Multimodal and Multimedia Projects in the Writing Center by Douglas Eyman

Douglas Eyman is Director of the PhD in Writing and Rhetoric, the MA concentration in Professional Writing and Rhetoric (PWR), and the undergraduate Professional Writing Minor at George Mason University.  He teaches courses in digital rhetoric, technical and scientific communication, editing, web authoring, advanced composition, and professional writing. His current research interests include investigations of digital literacy acquisition and development, new media scholarship, electronic publication, information design/information architecture, teaching in digital environments, and video games as sites of composition. Eyman is the senior editor and publisher of Kairos: A Journal of Rhetoric, Technology, and Pedagogy, an online journal that has been publishing peer-reviewed scholarship on computers and writing since 1996. 

Anna S. Habib, Associate Editor, CWCAC

In this post, I hope to provide some concrete advice for working with multimedia and multimodal projects in the writing center, but I should start by noting that my advice (and even my definition of “writing”) comes from my work as editor of Kairos: A Journal of Rhetoric, Technology, and Pedagogy and from my research interests in digital rhetoric – I’m not a scholar or practitioner of Writing Center pedagogies, but I am an ally and supporter of  the great work that Writing Centers accomplish. I’ll start with some history and some context; feel free to skip down to the “Advice and Preparation” section to get straight to the practical bits. Continue reading

Ethnographic Films: Supporting Visual Assignments

FestaEditor’s note: Dr. Elizabeth Festa is the Associate Director at the Center for Written, Oral, and Visual Communication at Rice University. I thoroughly enjoyed her presentation at IWCA 2015 and asked if she’d be willing to share more about the Center’s unique workshop.

Earlier this spring, our Center supported a graduate course in ethnographic research methods. The students were assigned to make short ethnographic digital films informed by a theory they had encountered in the course. The instructor wanted to introduce them to current film projects that embrace more experimental approaches to work in the discipline. I was intrigued by this opportunity to address visual argument beyond the familiar topics of slide design, poster design, and data presentation; ours is a relatively new center (we opened in 2012) and supporting visual communication is an important part of our mission.

Screen Shot 2016-02-02 at 12.47.38 PMI designed a 2 ½ hour workshop in which we discussed some recent examples of visual ethnographic work (or film/videos of anthropological interest). I participated in a 3 hour film screening 8 weeks after the initial workshop to offer feedback on the students’ films alongside the instructor and film scholars and filmmakers from the Visual and Dramatic Arts Department. I was fortunate to share our vision for the workshop through an Ignite session at IWCA 2015 and later, to benefit from a broader conversation about visual engagement in writing centers at the lively roundtable facilitated by Daniel Emery, Holly Bittner, and Rachel Wolff.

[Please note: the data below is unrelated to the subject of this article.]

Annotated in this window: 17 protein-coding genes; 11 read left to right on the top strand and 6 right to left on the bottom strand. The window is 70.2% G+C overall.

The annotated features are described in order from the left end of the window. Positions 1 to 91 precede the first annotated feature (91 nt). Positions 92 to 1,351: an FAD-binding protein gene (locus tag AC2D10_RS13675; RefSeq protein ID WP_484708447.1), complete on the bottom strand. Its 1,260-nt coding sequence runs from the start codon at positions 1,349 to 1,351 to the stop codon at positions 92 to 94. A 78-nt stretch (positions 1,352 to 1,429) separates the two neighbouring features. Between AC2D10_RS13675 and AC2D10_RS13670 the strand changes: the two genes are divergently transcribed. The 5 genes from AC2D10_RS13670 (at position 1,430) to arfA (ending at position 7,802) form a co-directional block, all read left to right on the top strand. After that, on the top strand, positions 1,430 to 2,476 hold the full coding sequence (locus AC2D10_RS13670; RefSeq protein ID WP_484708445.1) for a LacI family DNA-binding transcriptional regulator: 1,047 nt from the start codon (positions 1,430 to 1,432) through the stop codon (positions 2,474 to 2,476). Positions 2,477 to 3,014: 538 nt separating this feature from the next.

The workshop that we developed was inspired by a film by Stephanie Spray that the course instructor, Cymene Howe, had seen at the “Ethnographic Terminalia” series at the AAA conference. The collective’s mission is to “develop generative ethnographies that do not subordinate the sensorium to the expository and theoretical text or monograph.” Defining “terminus” as “the end, the boundary, and the border…a site of experience and encounter,” the series encourages audience engagement, interaction, and discovery.   Spray’s film, much like an interactive digital media installation produced for the series by anthropologist and artist Lina Dib, an instructor in Rice’s Program for Writing and Communication, appropriates the visual as a responsive medium through which viewers might explore the nature of human experience.

We began our workshop by contrasting two very short digital stories by anthropologists,  “Participant-Observation” by Wynne Maggi and “The Machine is Us/ing Us” by Michael Wesch to demonstrate the difference between projects that depend primarily on narrative telling rather than filmic showing to make a point and those in which image and sound convey content and argument.   In the course of the workshop, we limned some of the historical values and principles of ethnographic film and contemplated how more recent digital projects draw upon, eschew, and/or transform these values. We referenced a variety of samples, not all of them ethnographies, to illuminate a range of interests, audiences, and tactics including photojournalistic work such as that produced by Media Storm; experimental projects at MIT’s Docubase ; non-profit “client work”; and activist, participatory and applied visual projects.

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